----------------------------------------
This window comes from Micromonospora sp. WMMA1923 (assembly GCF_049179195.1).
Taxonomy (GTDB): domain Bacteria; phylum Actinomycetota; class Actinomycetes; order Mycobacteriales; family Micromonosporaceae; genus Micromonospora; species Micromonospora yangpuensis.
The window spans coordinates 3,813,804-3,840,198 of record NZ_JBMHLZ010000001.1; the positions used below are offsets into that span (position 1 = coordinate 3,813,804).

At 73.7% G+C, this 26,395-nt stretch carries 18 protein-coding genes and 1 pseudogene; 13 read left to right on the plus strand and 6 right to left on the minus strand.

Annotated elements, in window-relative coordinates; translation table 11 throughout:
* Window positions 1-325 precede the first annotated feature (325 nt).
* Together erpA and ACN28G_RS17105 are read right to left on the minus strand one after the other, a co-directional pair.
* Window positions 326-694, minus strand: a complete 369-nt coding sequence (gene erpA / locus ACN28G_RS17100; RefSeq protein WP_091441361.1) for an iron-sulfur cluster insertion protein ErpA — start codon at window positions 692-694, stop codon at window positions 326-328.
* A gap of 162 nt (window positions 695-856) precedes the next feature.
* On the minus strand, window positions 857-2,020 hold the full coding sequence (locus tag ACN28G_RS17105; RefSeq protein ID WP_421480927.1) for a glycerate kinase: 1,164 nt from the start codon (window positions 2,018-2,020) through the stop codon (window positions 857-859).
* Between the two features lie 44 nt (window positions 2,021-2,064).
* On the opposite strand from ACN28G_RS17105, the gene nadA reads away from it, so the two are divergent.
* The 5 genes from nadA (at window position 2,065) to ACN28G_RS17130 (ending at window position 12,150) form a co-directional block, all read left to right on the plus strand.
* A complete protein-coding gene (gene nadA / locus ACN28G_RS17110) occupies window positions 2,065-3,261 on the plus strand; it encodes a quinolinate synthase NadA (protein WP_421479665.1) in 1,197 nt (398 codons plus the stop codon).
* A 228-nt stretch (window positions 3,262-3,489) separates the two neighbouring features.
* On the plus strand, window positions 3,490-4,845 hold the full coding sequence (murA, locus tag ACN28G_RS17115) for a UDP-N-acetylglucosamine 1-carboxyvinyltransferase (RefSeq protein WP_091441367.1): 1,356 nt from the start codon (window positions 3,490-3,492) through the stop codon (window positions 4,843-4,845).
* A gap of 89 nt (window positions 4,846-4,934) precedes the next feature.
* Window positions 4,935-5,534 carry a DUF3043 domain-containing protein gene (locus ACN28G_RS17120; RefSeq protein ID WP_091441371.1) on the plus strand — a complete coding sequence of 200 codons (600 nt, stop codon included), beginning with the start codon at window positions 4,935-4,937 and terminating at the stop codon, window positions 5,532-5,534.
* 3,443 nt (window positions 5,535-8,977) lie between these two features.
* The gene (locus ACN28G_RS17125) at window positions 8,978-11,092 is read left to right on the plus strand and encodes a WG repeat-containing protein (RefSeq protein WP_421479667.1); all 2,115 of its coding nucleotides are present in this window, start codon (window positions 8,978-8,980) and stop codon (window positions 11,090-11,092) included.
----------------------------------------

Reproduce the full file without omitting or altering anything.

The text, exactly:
This window comes from Micromonospora sp. WMMA1923 (assembly GCF_049179195.1).
Taxonomy (GTDB): domain Bacteria; phylum Actinomycetota; class Actinomycetes; order Mycobacteriales; family Micromonosporaceae; genus Micromonospora; species Micromonospora yangpuensis.
The window spans coordinates 3,813,804-3,840,198 of record NZ_JBMHLZ010000001.1; the positions used below are offsets into that span (position 1 = coordinate 3,813,804).

At 73.7% G+C, this 26,395-nt stretch carries 18 protein-coding genes and 1 pseudogene; 13 read left to right on the plus strand and 6 right to left on the minus strand.

Annotated elements, in window-relative coordinates; translation table 11 throughout:
* Window positions 1-325 precede the first annotated feature (325 nt).
* Together erpA and ACN28G_RS17105 are read right to left on the minus strand one after the other, a co-directional pair.
* Window positions 326-694, minus strand: a complete 369-nt coding sequence (gene erpA / locus ACN28G_RS17100; RefSeq protein WP_091441361.1) for an iron-sulfur cluster insertion protein ErpA — start codon at window positions 692-694, stop codon at window positions 326-328.
* A gap of 162 nt (window positions 695-856) precedes the next feature.
* On the minus strand, window positions 857-2,020 hold the full coding sequence (locus tag ACN28G_RS17105; RefSeq protein ID WP_421480927.1) for a glycerate kinase: 1,164 nt from the start codon (window positions 2,018-2,020) through the stop codon (window positions 857-859).
* Between the two features lie 44 nt (window positions 2,021-2,064).
* On the opposite strand from ACN28G_RS17105, the gene nadA reads away from it, so the two are divergent.
* The 5 genes from nadA (at window position 2,065) to ACN28G_RS17130 (ending at window position 12,150) form a co-directional block, all read left to right on the plus strand.
* A complete protein-coding gene (gene nadA / locus ACN28G_RS17110) occupies window positions 2,065-3,261 on the plus strand; it encodes a quinolinate synthase NadA (protein WP_421479665.1) in 1,197 nt (398 codons plus the stop codon).
* A 228-nt stretch (window positions 3,262-3,489) separates the two neighbouring features.
* On the plus strand, window positions 3,490-4,845 hold the full coding sequence (murA, locus tag ACN28G_RS17115) for a UDP-N-acetylglucosamine 1-carboxyvinyltransferase (RefSeq protein WP_091441367.1): 1,356 nt from the start codon (window positions 3,490-3,492) through the stop codon (window positions 4,843-4,845).
* A gap of 89 nt (window positions 4,846-4,934) precedes the next feature.
* Window positions 4,935-5,534 carry a DUF3043 domain-containing protein gene (locus ACN28G_RS17120; RefSeq protein ID WP_091441371.1) on the plus strand — a complete coding sequence of 200 codons (600 nt, stop codon included), beginning with the start codon at window positions 4,935-4,937 and terminating at the stop codon, window positions 5,532-5,534.
* 3,443 nt (window positions 5,535-8,977) lie between these two features.
* The gene (locus ACN28G_RS17125) at window positions 8,978-11,092 is read left to right on the plus strand and encodes a WG repeat-containing protein (RefSeq protein WP_421479667.1); all 2,115 of its coding nucleotides are present in this window, start codon (window positions 8,978-8,980) and stop codon (window positions 11,090-11,092) included.